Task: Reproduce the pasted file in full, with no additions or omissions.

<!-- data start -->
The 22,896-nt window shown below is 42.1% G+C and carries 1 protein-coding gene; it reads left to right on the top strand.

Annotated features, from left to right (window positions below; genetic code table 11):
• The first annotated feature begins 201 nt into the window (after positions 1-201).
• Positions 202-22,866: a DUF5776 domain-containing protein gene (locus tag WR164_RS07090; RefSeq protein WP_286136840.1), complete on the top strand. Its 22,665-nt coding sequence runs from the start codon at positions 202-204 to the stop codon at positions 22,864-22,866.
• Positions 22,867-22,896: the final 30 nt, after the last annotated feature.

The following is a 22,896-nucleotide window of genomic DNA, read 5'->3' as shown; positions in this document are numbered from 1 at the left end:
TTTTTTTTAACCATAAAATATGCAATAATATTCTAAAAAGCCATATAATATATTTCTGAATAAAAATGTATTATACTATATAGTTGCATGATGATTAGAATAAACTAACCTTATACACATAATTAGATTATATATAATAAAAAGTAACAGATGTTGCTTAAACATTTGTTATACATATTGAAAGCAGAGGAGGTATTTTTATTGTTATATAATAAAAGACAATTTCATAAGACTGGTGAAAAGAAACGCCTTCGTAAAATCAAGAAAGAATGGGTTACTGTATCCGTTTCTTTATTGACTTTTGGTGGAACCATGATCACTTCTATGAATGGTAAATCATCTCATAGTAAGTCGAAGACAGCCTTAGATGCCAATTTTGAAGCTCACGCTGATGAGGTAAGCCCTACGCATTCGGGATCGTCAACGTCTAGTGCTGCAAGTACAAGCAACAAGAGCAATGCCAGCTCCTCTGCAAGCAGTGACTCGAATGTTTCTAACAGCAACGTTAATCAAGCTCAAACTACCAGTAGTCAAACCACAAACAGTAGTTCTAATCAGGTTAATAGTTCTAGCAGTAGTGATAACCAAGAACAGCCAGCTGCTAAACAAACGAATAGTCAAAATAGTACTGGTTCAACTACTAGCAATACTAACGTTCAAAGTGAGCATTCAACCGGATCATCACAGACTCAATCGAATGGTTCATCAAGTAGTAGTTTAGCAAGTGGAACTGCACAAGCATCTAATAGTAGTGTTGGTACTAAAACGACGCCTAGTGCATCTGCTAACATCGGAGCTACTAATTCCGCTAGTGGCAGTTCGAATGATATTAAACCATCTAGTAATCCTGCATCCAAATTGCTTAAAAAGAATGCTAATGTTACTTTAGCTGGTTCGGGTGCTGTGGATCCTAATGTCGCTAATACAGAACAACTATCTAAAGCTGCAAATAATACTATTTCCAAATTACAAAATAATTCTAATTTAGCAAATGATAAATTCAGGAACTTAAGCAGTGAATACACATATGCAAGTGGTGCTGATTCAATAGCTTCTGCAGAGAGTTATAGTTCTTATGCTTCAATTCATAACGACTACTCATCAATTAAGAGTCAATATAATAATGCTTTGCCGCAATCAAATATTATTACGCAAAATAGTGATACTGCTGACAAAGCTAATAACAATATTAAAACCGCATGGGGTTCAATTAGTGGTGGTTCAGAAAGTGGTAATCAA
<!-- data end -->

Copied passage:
The 22,896-nt window shown below is 42.1% G+C and carries 1 protein-coding gene; it reads left to right on the top strand.

Annotated features, from left to right (window positions below; genetic code table 11):
• The first annotated feature begins 201 nt into the window (after positions 1-201).
• Positions 202-22,866: a DUF5776 domain-containing protein gene (locus tag WR164_RS07090; RefSeq protein WP_286136840.1), complete on the top strand. Its 22,665-nt coding sequence runs from the start codon at positions 202-204 to the stop codon at positions 22,864-22,866.
• Positions 22,867-22,896: the final 30 nt, after the last annotated feature.

The following is a 22,896-nucleotide window of genomic DNA, read 5'->3' as shown; positions in this document are numbered from 1 at the left end:
TTTTTTTTAACCATAAAATATGCAATAATATTCTAAAAAGCCATATAATATATTTCTGAATAAAAATGTATTATACTATATAGTTGCATGATGATTAGAATAAACTAACCTTATACACATAATTAGATTATATATAATAAAAAGTAACAGATGTTGCTTAAACATTTGTTATACATATTGAAAGCAGAGGAGGTATTTTTATTGTTATATAATAAAAGACAATTTCATAAGACTGGTGAAAAGAAACGCCTTCGTAAAATCAAGAAAGAATGGGTTACTGTATCCGTTTCTTTATTGACTTTTGGTGGAACCATGATCACTTCTATGAATGGTAAATCATCTCATAGTAAGTCGAAGACAGCCTTAGATGCCAATTTTGAAGCTCACGCTGATGAGGTAAGCCCTACGCATTCGGGATCGTCAACGTCTAGTGCTGCAAGTACAAGCAACAAGAGCAATGCCAGCTCCTCTGCAAGCAGTGACTCGAATGTTTCTAACAGCAACGTTAATCAAGCTCAAACTACCAGTAGTCAAACCACAAACAGTAGTTCTAATCAGGTTAATAGTTCTAGCAGTAGTGATAACCAAGAACAGCCAGCTGCTAAACAAACGAATAGTCAAAATAGTACTGGTTCAACTACTAGCAATACTAACGTTCAAAGTGAGCATTCAACCGGATCATCACAGACTCAATCGAATGGTTCATCAAGTAGTAGTTTAGCAAGTGGAACTGCACAAGCATCTAATAGTAGTGTTGGTACTAAAACGACGCCTAGTGCATCTGCTAACATCGGAGCTACTAATTCCGCTAGTGGCAGTTCGAATGATATTAAACCATCTAGTAATCCTGCATCCAAATTGCTTAAAAAGAATGCTAATGTTACTTTAGCTGGTTCGGGTGCTGTGGATCCTAATGTCGCTAATACAGAACAACTATCTAAAGCTGCAAATAATACTATTTCCAAATTACAAAATAATTCTAATTTAGCAAATGATAAATTCAGGAACTTAAGCAGTGAATACACATATGCAAGTGGTGCTGATTCAATAGCTTCTGCAGAGAGTTATAGTTCTTATGCTTCAATTCATAACGACTACTCATCAATTAAGAGTCAATATAATAATGCTTTGCCGCAATCAAATATTATTACGCAAAATAGTGATACTGCTGACAAAGCTAATAACAATATTAAAACCGCATGGGGTTCAATTAGTGGTGGTTCAGAAAGTGGTAATCAA